You always have to go to plus size section to find your dress!
Your friends call you a potato!
You can't wear a short dress because you have fat legs!
Are you really ashamed of your body shape? No matter what our judgemental society thinks, a woman should embrace every curve.
Sudha Pillai, a Bengaluru-based artist and media entrepreneur, roars against body-shaming and shows us how beautiful it is to have a healthy body, through her paintings.
Apart from being an artist, Sudha is a journalist, writer, and professional photographer too. She is also the founder of A Sunny Square, a digital lifestyle platform/magazine for creative ideas and and inspiring stories.
She shares many of her drawings and scribbles on her Facebook page, Lines By Su.
While talking to International Business Times India about her experience, she reveals how she came up with the idea about the series of drawings Fat Bottomed Ladies; a graceful effort to shut down the haters.
Here are the edited excerpts of the interview:
International Business Times: Your drawings are steeped in a sense of realism. What inspires you the most?
Sudha Pillai: My art is my response to the world around me and within me. Events and experiences inspire me the most.
IBT: How did the idea of the 'Fat-Bottomed Ladies' come up?
SP: I was having a conversation with a friend of mine. The last time he saw me I was "thin". Now I am 20kgs heavier. We were discussing working on some international projects when he suddenly blurted, "You're too fat to make a good first impression on international clients. So, instead of showing your face, we will show them your work. Because once they see your work, they cannot say no to you since it is so damn good."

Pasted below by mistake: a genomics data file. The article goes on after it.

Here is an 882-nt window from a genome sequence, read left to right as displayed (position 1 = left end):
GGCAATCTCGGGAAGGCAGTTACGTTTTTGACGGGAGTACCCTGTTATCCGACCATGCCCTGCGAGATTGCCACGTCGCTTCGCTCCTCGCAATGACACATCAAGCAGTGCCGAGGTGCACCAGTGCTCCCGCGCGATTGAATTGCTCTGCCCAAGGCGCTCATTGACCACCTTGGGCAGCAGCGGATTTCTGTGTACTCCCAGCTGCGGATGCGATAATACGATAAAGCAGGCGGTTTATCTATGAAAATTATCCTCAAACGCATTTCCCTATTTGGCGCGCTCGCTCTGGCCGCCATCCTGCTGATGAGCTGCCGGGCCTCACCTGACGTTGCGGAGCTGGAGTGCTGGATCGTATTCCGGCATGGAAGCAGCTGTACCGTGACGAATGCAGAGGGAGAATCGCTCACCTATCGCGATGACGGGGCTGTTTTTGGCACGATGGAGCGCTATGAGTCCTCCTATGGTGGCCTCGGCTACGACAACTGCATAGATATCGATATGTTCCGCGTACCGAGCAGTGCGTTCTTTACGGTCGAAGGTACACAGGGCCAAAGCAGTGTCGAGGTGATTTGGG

You're too fat to make a good first impression on international clients. So, instead of showing your face, we will show them your work.
Let's say his words took my breath away – not in a nice way, though. I know my friend well enough to believe that he didn't say those words out of malice.
My friend has lived and worked abroad all his life. So if those words came out as naturally as they did, then it means he must've witnessed something more often than not. He was making an observation based on ground reality.
I resort to drawing, painting or writing when I am disturbed by something.
Though I gave my friend an appropriate response (yes, we are still friends), the exchange rankled me.
Like always, I began drawing, and soon I found myself drawing a fat-bottomed girl with a camera – it could be a subconscious association since I am a professional photographer too.
That's how Fat-bottomed Ladies Rock! Started.
Somewhere down the line, I began reimagining famous film posters with fat-bottomed leading ladies. Because if you notice, even when a movie is a strong heroine-oriented one, she is expected to fit a stereotype – tall, slim and fair.
If the women are fat (nobody calls a fat woman plus-size in their heads) they are usually relegated to playing a comic sidekick, or even if she is a lead, it will be a comedy film (as if fat women can't be serious, can't kick butt or be sexy).